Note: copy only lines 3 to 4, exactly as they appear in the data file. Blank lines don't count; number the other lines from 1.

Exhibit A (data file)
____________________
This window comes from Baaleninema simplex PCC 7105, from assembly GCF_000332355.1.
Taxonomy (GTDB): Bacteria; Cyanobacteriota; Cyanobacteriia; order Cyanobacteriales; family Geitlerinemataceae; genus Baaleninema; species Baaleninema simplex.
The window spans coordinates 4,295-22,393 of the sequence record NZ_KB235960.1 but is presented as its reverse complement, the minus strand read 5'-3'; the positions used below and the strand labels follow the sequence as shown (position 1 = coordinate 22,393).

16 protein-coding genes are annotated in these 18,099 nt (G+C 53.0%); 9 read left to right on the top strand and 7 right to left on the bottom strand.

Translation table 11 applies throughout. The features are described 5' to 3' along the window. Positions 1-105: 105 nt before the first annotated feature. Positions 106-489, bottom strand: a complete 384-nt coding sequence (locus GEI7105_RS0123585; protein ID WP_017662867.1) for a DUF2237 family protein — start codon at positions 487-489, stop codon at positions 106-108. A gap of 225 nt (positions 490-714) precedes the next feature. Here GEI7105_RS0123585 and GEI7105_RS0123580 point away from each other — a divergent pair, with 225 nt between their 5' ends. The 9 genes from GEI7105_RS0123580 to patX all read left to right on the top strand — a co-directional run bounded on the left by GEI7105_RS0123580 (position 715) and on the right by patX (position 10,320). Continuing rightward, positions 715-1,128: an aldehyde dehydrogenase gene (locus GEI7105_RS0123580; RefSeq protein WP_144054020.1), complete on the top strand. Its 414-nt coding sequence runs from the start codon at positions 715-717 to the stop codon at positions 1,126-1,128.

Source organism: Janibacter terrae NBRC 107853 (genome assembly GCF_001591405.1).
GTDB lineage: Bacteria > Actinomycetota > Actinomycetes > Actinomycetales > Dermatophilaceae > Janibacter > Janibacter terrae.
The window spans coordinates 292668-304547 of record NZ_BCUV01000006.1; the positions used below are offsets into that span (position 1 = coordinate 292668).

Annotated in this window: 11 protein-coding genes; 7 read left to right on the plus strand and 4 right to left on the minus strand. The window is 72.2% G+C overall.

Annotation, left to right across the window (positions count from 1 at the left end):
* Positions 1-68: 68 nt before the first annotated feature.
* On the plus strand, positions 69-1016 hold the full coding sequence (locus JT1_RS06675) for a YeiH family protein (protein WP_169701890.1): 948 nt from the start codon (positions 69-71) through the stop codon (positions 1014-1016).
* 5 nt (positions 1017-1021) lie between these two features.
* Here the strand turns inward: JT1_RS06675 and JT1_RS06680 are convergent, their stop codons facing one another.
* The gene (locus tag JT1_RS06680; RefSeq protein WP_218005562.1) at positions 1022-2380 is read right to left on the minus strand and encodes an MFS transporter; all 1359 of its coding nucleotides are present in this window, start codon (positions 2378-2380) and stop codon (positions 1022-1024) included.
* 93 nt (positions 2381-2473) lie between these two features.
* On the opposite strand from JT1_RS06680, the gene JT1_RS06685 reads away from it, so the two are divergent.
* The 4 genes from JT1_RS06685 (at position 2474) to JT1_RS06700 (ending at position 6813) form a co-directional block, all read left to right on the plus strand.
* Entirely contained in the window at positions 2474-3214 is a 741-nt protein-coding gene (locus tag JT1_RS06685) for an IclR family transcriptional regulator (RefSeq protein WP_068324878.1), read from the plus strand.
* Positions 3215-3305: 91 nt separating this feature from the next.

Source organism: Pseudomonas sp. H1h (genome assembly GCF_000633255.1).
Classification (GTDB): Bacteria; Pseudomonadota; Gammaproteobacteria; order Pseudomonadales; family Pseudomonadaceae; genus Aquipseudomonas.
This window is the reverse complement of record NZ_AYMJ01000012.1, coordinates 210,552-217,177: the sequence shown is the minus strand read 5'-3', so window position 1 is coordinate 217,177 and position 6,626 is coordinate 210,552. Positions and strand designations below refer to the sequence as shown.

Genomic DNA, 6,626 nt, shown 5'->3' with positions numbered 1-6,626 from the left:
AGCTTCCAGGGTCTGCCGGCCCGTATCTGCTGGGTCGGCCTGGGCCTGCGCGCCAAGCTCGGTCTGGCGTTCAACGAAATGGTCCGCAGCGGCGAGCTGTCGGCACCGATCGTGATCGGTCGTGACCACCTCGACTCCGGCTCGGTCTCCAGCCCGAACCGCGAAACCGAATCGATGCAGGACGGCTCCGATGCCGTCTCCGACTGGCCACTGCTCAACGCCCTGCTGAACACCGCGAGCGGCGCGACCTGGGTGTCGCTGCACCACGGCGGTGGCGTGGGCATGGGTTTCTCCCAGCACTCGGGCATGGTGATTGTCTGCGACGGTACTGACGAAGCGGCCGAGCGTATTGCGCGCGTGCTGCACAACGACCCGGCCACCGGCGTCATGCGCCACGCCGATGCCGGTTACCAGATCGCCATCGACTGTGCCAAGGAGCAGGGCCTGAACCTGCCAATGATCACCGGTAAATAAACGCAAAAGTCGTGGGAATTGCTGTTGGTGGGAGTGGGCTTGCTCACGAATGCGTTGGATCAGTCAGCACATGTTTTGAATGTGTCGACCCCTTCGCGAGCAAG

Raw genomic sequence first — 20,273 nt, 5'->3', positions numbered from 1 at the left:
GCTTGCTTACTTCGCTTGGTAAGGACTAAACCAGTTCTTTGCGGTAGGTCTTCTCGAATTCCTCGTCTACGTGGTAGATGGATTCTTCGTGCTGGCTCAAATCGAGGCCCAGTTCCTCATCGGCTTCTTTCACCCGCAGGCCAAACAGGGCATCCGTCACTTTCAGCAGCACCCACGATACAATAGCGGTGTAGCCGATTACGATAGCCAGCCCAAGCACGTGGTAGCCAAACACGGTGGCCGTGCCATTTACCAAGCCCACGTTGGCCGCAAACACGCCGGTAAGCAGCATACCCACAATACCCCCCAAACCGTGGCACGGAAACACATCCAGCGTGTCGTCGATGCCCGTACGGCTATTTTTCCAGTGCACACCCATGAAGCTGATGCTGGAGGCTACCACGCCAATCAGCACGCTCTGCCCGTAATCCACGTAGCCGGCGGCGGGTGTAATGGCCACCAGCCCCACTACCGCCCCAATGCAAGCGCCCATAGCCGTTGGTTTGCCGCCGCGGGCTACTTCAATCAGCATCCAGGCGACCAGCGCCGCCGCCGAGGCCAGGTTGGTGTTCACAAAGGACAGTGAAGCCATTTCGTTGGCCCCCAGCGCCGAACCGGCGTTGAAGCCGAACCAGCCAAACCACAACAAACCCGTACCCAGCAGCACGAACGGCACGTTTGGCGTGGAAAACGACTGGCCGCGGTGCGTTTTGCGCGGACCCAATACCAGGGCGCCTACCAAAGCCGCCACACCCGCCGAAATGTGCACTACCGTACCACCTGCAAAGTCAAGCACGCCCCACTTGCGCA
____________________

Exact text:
The window spans coordinates 4,295-22,393 of the sequence record NZ_KB235960.1 but is presented as its reverse complement, the minus strand read 5'-3'; the positions used below and the strand labels follow the sequence as shown (position 1 = coordinate 22,393).

16 protein-coding genes are annotated in these 18,099 nt (G+C 53.0%); 9 read left to right on the top strand and 7 right to left on the bottom strand.